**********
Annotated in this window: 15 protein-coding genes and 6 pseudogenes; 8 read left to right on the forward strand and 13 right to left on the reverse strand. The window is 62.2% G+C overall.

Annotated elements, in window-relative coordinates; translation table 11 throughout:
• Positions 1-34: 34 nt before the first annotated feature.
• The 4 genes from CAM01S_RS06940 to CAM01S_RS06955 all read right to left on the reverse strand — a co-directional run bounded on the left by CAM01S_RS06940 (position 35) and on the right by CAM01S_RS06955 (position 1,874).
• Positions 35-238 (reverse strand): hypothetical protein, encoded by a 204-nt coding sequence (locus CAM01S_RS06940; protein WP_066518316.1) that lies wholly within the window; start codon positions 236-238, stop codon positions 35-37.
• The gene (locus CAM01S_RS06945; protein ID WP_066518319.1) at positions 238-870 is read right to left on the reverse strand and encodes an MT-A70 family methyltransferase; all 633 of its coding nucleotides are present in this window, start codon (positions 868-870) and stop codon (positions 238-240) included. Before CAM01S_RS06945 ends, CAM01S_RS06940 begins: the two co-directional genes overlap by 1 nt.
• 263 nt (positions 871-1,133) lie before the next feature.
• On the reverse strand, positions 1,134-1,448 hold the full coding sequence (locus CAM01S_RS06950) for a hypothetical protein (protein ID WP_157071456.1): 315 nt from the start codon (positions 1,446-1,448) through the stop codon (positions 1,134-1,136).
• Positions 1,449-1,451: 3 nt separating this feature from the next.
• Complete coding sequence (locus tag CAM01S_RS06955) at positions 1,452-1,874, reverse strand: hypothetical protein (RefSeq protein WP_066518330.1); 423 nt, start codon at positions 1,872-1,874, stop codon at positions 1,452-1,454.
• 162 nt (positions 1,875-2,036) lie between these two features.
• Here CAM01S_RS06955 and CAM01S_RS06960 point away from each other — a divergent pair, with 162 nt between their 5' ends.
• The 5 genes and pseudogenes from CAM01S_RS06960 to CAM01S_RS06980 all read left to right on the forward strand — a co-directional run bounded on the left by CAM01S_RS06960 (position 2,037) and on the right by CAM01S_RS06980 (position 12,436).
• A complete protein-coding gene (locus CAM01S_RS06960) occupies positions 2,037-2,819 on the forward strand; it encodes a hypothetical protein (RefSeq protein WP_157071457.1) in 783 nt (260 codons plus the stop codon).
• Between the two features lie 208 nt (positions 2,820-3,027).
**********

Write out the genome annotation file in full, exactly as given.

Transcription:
Annotated in this window: 15 protein-coding genes and 6 pseudogenes; 8 read left to right on the forward strand and 13 right to left on the reverse strand. The window is 62.2% G+C overall.

Annotated elements, in window-relative coordinates; translation table 11 throughout:
• Positions 1-34: 34 nt before the first annotated feature.
• The 4 genes from CAM01S_RS06940 to CAM01S_RS06955 all read right to left on the reverse strand — a co-directional run bounded on the left by CAM01S_RS06940 (position 35) and on the right by CAM01S_RS06955 (position 1,874).
• Positions 35-238 (reverse strand): hypothetical protein, encoded by a 204-nt coding sequence (locus CAM01S_RS06940; protein WP_066518316.1) that lies wholly within the window; start codon positions 236-238, stop codon positions 35-37.
• The gene (locus CAM01S_RS06945; protein ID WP_066518319.1) at positions 238-870 is read right to left on the reverse strand and encodes an MT-A70 family methyltransferase; all 633 of its coding nucleotides are present in this window, start codon (positions 868-870) and stop codon (positions 238-240) included. Before CAM01S_RS06945 ends, CAM01S_RS06940 begins: the two co-directional genes overlap by 1 nt.
• 263 nt (positions 871-1,133) lie before the next feature.
• On the reverse strand, positions 1,134-1,448 hold the full coding sequence (locus CAM01S_RS06950) for a hypothetical protein (protein ID WP_157071456.1): 315 nt from the start codon (positions 1,446-1,448) through the stop codon (positions 1,134-1,136).
• Positions 1,449-1,451: 3 nt separating this feature from the next.
• Complete coding sequence (locus tag CAM01S_RS06955) at positions 1,452-1,874, reverse strand: hypothetical protein (RefSeq protein WP_066518330.1); 423 nt, start codon at positions 1,872-1,874, stop codon at positions 1,452-1,454.
• 162 nt (positions 1,875-2,036) lie between these two features.
• Here CAM01S_RS06955 and CAM01S_RS06960 point away from each other — a divergent pair, with 162 nt between their 5' ends.
• The 5 genes and pseudogenes from CAM01S_RS06960 to CAM01S_RS06980 all read left to right on the forward strand — a co-directional run bounded on the left by CAM01S_RS06960 (position 2,037) and on the right by CAM01S_RS06980 (position 12,436).
• A complete protein-coding gene (locus CAM01S_RS06960) occupies positions 2,037-2,819 on the forward strand; it encodes a hypothetical protein (RefSeq protein WP_157071457.1) in 783 nt (260 codons plus the stop codon).
• Between the two features lie 208 nt (positions 2,820-3,027).